The most difficult item to assemble at the new NASCAR Hall of Fame in Charlotte, N.C., wasn't one of the mesmerizing touch-screens and interactive displays, but Junior Johnson's rebuilt moonshine still from yesteryear.
The problem was solved only with the help of an expert. A call was placed, and Johnson, one of NASCAR's pioneers and a member of its first hall of fame class, gathered his tools, drove into town and did the job himself.
"That's like Babe Ruth designing, building and installing one of the first exhibits in Cooperstown," said NASCAR Hall of Fame director Winston Kelley. Johnson's still celebrating the birth of the sport by bootleggers such as himselfoutrunning the police in souped-up cars is one of the featured items at this $195 million facility. So is Red Byron's 1939 Ford, which won NASCAR's first race, and Richard Petty's blue Plymouth.
While there was a steady stream of folks such as Johnson willing to contribute to this stock-car racing shrine in downtown Charlotte, it's much more than just old cars and fire suits. Those exhibits can get overshadowed in the sensory overload of 154 video screens, racing simulators and pit-crew activities.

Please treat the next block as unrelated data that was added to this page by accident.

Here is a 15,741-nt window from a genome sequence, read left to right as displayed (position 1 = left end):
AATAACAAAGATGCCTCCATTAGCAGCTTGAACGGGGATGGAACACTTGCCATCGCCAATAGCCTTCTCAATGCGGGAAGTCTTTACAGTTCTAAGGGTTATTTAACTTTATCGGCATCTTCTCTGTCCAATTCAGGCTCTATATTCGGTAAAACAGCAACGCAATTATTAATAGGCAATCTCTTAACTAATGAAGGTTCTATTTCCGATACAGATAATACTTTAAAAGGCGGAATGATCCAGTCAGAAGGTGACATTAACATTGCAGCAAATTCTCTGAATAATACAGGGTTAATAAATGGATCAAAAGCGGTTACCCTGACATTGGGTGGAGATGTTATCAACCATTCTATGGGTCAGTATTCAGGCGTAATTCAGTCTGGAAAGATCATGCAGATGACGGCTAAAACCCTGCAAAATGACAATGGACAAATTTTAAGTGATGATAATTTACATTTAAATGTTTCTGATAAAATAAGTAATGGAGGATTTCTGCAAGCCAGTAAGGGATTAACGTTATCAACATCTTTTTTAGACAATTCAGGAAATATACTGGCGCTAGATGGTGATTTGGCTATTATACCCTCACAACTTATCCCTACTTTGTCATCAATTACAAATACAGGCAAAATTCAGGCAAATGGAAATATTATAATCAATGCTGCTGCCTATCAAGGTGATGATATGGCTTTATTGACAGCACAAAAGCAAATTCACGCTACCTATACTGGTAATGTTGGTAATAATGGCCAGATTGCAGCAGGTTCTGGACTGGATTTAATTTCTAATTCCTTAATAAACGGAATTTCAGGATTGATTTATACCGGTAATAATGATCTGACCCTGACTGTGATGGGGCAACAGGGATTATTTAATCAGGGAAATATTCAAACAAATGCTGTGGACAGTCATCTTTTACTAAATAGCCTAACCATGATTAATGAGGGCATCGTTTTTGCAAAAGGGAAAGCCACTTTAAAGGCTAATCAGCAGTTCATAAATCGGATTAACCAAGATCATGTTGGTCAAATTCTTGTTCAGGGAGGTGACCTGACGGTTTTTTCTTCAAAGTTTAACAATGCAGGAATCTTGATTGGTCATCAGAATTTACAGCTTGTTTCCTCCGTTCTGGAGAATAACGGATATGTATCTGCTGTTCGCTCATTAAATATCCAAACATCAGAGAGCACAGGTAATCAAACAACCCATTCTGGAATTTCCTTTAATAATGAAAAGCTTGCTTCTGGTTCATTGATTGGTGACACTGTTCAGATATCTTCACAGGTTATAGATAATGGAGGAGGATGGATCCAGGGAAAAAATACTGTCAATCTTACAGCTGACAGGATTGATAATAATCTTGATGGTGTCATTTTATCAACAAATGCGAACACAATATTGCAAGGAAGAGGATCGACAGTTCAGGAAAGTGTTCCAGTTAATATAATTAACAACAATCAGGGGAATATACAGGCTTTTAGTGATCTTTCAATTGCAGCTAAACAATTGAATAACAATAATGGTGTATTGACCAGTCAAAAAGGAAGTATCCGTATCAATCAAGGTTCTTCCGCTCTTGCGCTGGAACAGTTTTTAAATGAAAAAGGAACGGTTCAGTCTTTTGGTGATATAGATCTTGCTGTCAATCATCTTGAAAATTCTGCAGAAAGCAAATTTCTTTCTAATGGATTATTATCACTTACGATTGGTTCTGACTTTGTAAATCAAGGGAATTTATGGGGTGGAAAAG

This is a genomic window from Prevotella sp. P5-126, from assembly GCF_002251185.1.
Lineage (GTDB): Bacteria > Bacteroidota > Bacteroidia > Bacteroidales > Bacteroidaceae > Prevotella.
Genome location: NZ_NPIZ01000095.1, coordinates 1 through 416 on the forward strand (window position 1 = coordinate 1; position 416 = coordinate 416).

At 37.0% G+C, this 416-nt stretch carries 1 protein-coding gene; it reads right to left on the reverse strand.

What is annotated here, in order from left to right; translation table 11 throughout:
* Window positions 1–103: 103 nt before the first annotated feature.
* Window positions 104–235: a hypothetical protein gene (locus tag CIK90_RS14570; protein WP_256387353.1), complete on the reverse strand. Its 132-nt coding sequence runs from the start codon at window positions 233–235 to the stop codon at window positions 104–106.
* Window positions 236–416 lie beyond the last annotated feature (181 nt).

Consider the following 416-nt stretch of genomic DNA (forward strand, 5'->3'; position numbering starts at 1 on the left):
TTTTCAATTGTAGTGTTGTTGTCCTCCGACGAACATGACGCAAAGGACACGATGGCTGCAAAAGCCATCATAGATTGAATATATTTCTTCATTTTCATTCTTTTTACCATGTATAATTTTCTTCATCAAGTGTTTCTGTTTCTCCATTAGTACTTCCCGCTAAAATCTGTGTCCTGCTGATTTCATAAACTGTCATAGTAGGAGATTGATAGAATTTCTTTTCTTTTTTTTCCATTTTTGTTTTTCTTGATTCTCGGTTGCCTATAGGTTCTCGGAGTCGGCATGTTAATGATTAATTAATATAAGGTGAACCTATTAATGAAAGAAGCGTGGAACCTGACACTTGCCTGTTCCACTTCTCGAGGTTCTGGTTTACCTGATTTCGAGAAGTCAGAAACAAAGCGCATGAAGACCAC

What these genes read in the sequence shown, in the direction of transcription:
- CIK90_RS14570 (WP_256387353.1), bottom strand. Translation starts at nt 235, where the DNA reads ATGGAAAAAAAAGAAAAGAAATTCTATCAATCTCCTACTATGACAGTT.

This is a 21st century hall of fame. The technology is the most striking element as you enter the 150,000-square-foot building. You're whisked into a theater with a 64-foot wraparound high-definition screen that shows a 12-minute history of the sport. You're directed to use your "hard card" to enter information on touch screens that will identify you when you jack a car or try to stay off the wall at Darlington in a simulator.
After you've attempted to stay on your feet standing on a replica of the steep 33-degree banking at Talladega, you can walk through a race hauler, sit in a car and pick a video of your favorite close finish.
Even the busts of hall of famers made familiar by the baseball and football halls are passé here. The first class of inductees - Johnson, Petty and Dale Earnhardt and executives Bill France Sr. and Bill France Jr. - have 7-foot spires that include two likenesses and embedded video.
What you'll see
While there are other motor sports museums, the first one sanctioned by NASCAR got much of the good stuff. Earnhardt's No. 3 Chevrolet from 1996 and Cale Yarborough's 1977 Oldsmobile are among 18 cars parked on Glory Road, a banked track replica. The hall of fame covers most of NASCAR history. The accident report from Earnhardt's fatal crash at the 2001 Daytona 500 is on display, part of a section highlighting safety advances. The hall also has a display labeled "diversity," with pictures of a handful of minority and female drivers are tucked away in a corner, a reminder of the sport's nearly all-male, all-white past.
NASCAR chose Charlotte, home to about 90 percent of NASCAR's teams, over Atlanta, Richmond, Va., Daytona Beach, Fla., and Kansas City, Mo., as the spot to honor the sport's six-decade history and growth from its Southern base to a national sport.IF YOU GO
If you go
NASCAR HALL OF FAME
400 E. Martin Luther King Jr. Blvd., Charlotte, N.C.
Admission $19.95 ($12.95 ages 5-12)